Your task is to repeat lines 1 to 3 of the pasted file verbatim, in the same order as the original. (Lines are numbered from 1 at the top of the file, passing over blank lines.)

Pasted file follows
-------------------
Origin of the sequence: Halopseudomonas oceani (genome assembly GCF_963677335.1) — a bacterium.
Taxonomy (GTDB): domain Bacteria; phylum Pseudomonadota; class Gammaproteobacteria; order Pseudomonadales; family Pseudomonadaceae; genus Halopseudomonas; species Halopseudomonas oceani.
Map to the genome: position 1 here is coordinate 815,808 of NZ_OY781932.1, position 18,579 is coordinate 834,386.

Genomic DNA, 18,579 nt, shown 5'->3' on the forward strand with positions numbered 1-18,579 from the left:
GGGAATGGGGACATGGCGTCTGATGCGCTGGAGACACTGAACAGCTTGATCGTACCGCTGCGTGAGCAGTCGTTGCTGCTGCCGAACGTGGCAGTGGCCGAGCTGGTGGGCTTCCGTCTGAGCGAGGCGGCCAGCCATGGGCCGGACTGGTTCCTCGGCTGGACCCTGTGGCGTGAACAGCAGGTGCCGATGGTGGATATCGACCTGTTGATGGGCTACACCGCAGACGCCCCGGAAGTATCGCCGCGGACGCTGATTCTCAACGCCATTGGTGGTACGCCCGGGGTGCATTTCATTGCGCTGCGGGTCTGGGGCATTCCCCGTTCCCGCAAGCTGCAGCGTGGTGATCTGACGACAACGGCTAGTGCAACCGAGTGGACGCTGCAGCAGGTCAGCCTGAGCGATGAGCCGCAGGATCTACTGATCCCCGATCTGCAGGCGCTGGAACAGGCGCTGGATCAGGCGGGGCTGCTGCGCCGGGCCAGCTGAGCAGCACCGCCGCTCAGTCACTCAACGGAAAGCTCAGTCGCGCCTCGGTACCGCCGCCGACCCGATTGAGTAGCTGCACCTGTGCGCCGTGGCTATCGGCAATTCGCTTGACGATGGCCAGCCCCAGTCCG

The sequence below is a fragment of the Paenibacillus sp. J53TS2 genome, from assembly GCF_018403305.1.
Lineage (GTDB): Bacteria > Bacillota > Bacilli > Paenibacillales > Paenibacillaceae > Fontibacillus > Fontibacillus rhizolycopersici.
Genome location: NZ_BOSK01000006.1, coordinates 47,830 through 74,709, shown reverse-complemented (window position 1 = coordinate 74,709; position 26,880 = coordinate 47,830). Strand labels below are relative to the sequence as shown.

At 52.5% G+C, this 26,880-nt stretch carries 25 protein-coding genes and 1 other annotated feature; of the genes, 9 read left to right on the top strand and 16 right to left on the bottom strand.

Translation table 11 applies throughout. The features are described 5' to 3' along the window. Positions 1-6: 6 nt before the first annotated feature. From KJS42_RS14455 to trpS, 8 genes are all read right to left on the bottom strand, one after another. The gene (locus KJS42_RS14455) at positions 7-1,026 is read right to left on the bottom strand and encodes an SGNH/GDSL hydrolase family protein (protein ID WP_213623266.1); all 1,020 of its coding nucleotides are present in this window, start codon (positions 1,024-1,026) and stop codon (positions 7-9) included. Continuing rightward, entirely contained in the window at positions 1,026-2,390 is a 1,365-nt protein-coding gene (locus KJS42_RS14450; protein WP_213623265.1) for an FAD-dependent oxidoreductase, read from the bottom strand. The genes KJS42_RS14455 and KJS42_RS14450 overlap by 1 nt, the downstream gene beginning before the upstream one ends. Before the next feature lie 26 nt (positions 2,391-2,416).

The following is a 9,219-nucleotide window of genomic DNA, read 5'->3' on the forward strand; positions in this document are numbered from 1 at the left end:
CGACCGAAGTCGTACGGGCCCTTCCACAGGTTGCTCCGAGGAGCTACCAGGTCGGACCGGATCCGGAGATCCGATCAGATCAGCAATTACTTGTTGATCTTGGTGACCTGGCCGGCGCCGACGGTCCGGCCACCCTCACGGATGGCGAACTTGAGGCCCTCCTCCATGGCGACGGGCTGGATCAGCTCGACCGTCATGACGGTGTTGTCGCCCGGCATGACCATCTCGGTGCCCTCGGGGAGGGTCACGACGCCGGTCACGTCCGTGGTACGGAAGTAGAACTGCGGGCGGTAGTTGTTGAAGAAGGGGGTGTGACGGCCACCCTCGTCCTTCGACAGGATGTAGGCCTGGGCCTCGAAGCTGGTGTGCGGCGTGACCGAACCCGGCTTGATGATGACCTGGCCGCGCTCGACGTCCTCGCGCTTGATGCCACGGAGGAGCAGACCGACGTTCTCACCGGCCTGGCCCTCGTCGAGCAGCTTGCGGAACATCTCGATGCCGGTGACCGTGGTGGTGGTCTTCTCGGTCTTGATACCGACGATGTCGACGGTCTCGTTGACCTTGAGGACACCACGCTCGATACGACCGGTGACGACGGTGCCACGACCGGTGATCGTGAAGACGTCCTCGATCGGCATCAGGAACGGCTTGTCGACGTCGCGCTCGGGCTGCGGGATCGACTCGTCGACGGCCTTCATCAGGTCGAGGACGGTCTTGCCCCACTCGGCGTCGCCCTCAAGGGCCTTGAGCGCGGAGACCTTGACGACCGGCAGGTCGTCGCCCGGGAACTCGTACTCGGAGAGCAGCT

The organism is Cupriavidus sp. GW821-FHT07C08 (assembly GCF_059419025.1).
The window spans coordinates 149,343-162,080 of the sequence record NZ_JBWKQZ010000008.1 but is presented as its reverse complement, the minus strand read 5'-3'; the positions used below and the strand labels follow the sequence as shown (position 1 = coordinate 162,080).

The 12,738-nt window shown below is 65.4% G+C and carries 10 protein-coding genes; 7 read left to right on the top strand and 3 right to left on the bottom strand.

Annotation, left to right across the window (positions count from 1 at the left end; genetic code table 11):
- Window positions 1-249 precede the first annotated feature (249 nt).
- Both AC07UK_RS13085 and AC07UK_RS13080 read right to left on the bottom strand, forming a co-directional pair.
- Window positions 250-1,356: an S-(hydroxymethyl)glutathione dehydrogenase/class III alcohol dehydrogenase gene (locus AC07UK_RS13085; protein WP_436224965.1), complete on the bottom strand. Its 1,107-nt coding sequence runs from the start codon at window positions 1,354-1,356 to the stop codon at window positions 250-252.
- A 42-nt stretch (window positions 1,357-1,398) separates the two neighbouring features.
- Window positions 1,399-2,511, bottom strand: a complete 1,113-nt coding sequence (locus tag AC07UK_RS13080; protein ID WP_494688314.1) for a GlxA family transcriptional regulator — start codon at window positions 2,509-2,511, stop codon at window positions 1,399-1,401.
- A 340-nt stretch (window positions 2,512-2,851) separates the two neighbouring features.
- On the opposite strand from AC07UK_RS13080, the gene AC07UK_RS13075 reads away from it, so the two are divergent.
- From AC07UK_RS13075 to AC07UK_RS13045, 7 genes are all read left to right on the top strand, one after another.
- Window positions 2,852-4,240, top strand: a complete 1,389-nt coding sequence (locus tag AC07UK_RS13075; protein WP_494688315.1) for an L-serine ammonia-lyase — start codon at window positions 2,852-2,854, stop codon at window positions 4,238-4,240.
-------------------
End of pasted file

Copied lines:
Origin of the sequence: Halopseudomonas oceani (genome assembly GCF_963677335.1) — a bacterium.
Taxonomy (GTDB): domain Bacteria; phylum Pseudomonadota; class Gammaproteobacteria; order Pseudomonadales; family Pseudomonadaceae; genus Halopseudomonas; species Halopseudomonas oceani.
Map to the genome: position 1 here is coordinate 815,808 of NZ_OY781932.1, position 18,579 is coordinate 834,386.